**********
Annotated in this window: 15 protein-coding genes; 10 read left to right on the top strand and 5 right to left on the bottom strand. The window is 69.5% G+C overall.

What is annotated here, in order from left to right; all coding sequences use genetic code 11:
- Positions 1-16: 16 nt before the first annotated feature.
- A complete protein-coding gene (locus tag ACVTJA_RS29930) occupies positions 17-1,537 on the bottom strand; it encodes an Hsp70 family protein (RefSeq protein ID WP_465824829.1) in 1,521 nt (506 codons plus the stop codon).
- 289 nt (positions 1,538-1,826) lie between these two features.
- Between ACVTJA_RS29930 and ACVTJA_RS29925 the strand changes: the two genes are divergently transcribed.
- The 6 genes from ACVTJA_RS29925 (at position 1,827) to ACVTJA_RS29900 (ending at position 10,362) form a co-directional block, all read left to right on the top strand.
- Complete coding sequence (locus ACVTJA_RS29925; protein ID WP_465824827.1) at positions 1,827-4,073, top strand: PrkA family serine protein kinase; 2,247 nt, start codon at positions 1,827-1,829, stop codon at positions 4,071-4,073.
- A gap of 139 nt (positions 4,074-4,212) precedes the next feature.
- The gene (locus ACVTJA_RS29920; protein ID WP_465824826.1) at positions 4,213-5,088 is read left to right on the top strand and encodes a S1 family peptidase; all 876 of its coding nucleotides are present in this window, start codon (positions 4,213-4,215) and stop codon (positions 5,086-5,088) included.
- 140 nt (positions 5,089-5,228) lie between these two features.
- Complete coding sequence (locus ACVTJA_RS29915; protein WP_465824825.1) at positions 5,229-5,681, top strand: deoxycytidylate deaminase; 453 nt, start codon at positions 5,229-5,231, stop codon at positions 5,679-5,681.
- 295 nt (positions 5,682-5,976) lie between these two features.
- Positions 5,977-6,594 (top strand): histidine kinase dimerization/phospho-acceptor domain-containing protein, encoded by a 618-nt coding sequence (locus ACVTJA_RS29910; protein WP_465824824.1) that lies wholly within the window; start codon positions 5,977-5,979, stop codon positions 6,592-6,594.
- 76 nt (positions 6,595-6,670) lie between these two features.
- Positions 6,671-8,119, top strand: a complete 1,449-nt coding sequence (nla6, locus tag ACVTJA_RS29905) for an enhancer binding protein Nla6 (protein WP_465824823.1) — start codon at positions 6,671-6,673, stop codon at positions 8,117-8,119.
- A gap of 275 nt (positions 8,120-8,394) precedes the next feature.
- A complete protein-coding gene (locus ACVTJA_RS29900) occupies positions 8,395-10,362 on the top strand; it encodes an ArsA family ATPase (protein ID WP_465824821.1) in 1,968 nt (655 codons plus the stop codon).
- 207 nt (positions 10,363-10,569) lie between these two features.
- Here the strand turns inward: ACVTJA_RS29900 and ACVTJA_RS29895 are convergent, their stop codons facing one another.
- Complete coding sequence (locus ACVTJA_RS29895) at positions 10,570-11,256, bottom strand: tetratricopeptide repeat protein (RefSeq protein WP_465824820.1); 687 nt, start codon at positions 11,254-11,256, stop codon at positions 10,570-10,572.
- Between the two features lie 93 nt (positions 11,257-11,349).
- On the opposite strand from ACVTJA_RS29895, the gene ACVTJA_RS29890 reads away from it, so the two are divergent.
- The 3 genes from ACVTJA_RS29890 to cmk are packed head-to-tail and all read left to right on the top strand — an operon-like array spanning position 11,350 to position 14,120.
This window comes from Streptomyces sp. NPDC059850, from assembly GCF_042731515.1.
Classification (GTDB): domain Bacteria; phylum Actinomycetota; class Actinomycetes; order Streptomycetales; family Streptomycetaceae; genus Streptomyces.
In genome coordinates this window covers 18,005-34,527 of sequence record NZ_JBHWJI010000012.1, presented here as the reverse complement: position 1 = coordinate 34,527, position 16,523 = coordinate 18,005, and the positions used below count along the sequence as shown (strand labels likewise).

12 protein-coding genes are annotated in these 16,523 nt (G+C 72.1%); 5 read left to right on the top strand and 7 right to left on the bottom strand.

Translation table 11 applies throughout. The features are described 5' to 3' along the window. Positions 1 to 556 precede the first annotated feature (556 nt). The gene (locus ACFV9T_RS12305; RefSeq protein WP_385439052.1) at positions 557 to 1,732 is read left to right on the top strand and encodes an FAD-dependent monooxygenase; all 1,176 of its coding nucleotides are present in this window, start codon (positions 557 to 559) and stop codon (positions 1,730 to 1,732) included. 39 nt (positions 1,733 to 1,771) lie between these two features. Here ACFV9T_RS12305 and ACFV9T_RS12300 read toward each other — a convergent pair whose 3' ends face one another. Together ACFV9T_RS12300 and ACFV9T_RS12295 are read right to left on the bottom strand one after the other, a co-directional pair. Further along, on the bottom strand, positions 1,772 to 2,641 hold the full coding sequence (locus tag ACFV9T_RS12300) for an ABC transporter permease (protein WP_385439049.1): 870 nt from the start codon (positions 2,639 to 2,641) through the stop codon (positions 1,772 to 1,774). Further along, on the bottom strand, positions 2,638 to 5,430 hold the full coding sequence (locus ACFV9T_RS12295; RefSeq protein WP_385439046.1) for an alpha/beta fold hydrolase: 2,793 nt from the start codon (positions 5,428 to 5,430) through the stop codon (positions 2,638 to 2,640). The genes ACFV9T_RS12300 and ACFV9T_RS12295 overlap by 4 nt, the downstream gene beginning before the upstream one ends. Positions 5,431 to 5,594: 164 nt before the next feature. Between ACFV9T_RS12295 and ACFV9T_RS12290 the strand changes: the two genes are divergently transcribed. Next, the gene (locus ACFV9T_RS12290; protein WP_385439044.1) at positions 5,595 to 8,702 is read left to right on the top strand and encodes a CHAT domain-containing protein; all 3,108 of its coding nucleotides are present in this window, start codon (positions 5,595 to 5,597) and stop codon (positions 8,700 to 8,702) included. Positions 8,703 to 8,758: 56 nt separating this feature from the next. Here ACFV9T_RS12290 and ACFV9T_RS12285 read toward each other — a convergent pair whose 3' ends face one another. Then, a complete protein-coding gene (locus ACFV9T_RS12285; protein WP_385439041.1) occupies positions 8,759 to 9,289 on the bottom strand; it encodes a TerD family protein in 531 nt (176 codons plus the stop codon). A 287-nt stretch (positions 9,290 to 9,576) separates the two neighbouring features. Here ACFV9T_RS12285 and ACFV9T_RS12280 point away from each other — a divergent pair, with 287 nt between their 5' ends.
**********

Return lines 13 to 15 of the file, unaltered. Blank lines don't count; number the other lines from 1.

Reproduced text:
- 295 nt (positions 5,682-5,976) lie between these two features.
- Positions 5,977-6,594 (top strand): histidine kinase dimerization/phospho-acceptor domain-containing protein, encoded by a 618-nt coding sequence (locus ACVTJA_RS29910; protein WP_465824824.1) that lies wholly within the window; start codon positions 5,977-5,979, stop codon positions 6,592-6,594.
- 76 nt (positions 6,595-6,670) lie between these two features.